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Informed Comment

Bring Back our Children: Palestine-Israel Children’s Crusade by the Numbers

A child in the ICU at Shifa hospital in Gaza (Photo:flickr/cc/Kashfi Halford)

The Israeli occupation of the Palestinian people and the conflict it produces has in the past week taken on a horror-film aspect, as reprisal killings against children and teens have proliferated. But these killings and clashes did not begin with the kidnapping and killing of three Israeli youth a week ago Rather, Israel itself has a long history of capturing and sometimes of killing Palestinian children and youth. In all the ideology and ethnic rancor, it is important to remember we are talking about real human beings here, not statistics. And above all, real, cute, children and teenagers, who aren’t there any more, leaving a hole and an ache in the hearts of parents and of whole peoples.

It was predictable that the far rightwing Israeli government’s massive land theft and push to settle squatters on Palestinian land, and its torpedoing of John Kerry’s peace initiative, would produce another round of violence. While Palestinian militants also bear some blame, the lion’s share of responsibility here rests with the Likud Party and its often even more rabid coalition partners.

Although the two populations are about the same size– 6.1 million Israeli Jews and roughly 6.1 million Palestinians in Israel, the West Bank and Gaza– the Israelis kill and detain many times more Palestinians than the reverse. Since January of 2009, Israelis have killed 575 Palestinians, while Palestinians have killed 28 Israelis. The Israeli narrative is that Palestinians are violent and Jews are victims, but this statistical result undermines that narrative, indeed, reverses it. Turns out Palestinians are mostly victims and Israelis often behave thuggishly toward them. Israelis point to thousands of small rockets coming out of Gaza in the past decade, but neglect to mention that they mostly don’t hit anything and have caused only a small number of deaths. They don’t go on to recognize that Israeli jets routinely bomb Palestinians in Gaza and they really do kill people with their thousands of bombing raids– lots of people, mainly non-combatants and including significant numbers of children.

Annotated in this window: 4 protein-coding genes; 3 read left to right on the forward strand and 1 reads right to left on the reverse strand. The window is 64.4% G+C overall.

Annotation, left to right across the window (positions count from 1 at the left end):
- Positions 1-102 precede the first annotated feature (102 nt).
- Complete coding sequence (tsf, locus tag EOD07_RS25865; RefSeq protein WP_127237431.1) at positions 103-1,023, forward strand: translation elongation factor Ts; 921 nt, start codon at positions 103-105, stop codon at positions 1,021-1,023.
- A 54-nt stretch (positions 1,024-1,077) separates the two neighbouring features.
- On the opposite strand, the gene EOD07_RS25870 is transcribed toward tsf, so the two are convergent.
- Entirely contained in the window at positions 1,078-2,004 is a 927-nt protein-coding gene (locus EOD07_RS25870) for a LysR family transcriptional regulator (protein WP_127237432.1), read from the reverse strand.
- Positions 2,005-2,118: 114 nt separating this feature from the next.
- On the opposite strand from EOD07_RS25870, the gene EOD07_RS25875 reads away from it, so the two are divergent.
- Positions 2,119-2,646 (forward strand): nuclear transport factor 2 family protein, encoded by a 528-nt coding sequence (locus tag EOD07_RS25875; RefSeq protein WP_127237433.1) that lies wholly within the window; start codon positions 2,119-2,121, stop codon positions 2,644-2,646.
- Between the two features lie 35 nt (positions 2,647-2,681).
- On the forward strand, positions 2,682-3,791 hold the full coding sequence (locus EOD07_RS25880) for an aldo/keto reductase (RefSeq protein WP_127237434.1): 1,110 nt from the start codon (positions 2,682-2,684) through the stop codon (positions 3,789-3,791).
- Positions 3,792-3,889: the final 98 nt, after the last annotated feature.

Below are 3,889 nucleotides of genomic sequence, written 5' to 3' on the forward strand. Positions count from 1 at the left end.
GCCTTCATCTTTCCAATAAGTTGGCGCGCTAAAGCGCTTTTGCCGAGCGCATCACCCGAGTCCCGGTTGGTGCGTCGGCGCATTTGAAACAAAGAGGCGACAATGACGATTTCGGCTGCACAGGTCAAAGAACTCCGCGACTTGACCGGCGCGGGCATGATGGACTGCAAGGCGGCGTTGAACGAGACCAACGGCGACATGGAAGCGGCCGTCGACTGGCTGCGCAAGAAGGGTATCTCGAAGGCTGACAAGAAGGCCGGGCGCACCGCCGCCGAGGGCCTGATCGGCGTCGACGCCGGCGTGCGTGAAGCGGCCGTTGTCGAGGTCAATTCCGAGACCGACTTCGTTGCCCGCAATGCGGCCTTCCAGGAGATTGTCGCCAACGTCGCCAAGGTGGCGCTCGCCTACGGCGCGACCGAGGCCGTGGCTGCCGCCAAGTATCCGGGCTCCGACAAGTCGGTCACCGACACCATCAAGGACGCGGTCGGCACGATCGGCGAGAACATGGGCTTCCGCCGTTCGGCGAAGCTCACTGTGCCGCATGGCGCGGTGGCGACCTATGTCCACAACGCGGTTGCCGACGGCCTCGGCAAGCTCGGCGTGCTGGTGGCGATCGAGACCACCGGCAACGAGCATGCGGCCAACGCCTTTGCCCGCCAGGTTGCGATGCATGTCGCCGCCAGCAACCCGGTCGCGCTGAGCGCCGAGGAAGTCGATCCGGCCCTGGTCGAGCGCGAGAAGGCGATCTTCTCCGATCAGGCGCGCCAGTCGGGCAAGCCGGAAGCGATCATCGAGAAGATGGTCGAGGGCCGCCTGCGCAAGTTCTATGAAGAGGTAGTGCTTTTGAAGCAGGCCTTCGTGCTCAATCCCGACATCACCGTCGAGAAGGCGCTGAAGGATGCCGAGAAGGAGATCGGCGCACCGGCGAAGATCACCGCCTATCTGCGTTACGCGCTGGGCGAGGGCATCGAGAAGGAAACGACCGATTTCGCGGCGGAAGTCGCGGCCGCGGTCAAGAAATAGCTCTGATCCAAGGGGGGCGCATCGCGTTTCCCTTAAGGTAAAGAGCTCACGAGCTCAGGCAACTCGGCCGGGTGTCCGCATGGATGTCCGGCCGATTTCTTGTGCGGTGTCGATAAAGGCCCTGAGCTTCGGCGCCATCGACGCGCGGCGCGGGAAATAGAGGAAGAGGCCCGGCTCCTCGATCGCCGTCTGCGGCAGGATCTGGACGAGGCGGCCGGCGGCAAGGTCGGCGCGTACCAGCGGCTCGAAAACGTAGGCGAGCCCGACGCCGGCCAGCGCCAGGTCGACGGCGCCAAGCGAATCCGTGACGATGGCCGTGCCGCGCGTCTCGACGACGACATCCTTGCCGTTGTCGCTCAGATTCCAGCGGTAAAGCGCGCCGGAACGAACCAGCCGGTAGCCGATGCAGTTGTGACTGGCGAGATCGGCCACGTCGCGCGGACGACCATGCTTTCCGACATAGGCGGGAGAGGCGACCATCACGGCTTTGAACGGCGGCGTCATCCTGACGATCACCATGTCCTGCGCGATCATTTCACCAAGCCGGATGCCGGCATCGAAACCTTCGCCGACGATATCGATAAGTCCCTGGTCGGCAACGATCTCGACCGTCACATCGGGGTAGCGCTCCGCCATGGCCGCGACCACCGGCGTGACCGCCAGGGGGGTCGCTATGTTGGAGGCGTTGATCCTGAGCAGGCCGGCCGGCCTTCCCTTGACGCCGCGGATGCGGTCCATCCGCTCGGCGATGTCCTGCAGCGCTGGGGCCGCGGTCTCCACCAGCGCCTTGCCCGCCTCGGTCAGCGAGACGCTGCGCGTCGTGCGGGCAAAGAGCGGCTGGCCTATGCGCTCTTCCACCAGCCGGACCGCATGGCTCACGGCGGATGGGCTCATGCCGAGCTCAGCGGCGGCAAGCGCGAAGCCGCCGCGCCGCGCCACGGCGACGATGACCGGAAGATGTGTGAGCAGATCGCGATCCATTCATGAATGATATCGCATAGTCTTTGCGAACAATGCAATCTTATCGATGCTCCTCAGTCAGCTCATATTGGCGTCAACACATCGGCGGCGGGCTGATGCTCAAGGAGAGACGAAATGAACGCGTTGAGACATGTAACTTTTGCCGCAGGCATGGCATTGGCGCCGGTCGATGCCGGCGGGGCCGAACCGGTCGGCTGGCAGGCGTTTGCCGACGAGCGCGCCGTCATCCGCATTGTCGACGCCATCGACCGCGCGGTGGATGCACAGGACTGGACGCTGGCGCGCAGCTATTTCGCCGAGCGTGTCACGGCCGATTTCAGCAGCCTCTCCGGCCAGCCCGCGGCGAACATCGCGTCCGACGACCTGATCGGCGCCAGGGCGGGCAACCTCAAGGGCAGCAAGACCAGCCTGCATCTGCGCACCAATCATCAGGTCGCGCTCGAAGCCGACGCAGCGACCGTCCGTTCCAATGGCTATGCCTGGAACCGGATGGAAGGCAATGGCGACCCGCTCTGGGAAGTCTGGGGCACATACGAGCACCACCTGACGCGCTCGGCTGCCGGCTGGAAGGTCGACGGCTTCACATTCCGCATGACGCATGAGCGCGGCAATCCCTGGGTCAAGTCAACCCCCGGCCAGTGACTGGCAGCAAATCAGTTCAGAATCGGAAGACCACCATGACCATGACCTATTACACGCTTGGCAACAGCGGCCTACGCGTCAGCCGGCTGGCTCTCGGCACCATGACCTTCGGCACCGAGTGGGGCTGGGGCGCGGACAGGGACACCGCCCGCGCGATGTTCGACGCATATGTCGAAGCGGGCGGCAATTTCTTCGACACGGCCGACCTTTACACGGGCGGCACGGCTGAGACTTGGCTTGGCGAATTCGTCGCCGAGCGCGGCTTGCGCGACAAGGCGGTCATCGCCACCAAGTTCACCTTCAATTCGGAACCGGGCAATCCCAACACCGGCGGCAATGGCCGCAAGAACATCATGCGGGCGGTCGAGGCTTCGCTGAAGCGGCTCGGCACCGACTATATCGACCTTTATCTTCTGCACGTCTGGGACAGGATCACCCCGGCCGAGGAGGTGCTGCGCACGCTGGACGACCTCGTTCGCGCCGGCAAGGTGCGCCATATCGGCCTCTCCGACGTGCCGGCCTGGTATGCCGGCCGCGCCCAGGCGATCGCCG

The news that Palestinian Muhammad Abu Khdeir, age 16, was kidnapped from his father’s shop in East Jerusalem and then doused with gasoline (including in his mouth) and then set on fire and burned alive (presumably by militant Israeli squatters on Palestinian land) is just as creepy as last week’s horror story about the killing of three Israeli youth by, presumably, Palestinian militants (though there is no evidence Hamas in specific was behind it).

Then the Israeli police compounded things by arresting Abu Khdeir’s cousin Tareq, an American who whose trip to Palestine was a reward for earning straight A’s. Israeli police beat and stomped on him so badly his own mother called him “unrecognizable.”

Here are some numbers, Harper’s style, to put these events in context:

Number of Palestinian children Israel has arrested since 2010: 3,000

Palestinian children arrested, detained and prosecuted in the Israeli military detention system each year: 500-700



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Percentage of these arrested Palestinian children who have been subjected to physical abuse and/or torture: 75%

Percentage of arrested Palestinian children who face Israeli military trials: 25%

Number of Palestinian children killed by Israelis since 2000: 1,500

Number of Israeli children killed by Palestinians since 2000: 132

Number of Palestinian children now in Israeli jails: 200


WATCH: CNN Report on Brutal Beating of American Teen Tariq Khdeir by Israeli Forces

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Juan Cole

Juan Cole

Juan Cole teaches Middle Eastern and South Asian history at the University of Michigan. His new book, The New Arabs: How the Millennial Generation Is Changing the Middle East (Simon and Schuster), will officially be published July 1st. He is also the author of Engaging the Muslim World and Napoleon's Egypt: Invading the Middle East (both Palgrave Macmillan). He has appeared widely on television, radio and on op-ed pages as a commentator on Middle East affairs, and has a regular column at He has written, edited, or translated 14 books and has authored 60 journal articles. His weblog on the contemporary Middle East is Informed Comment.

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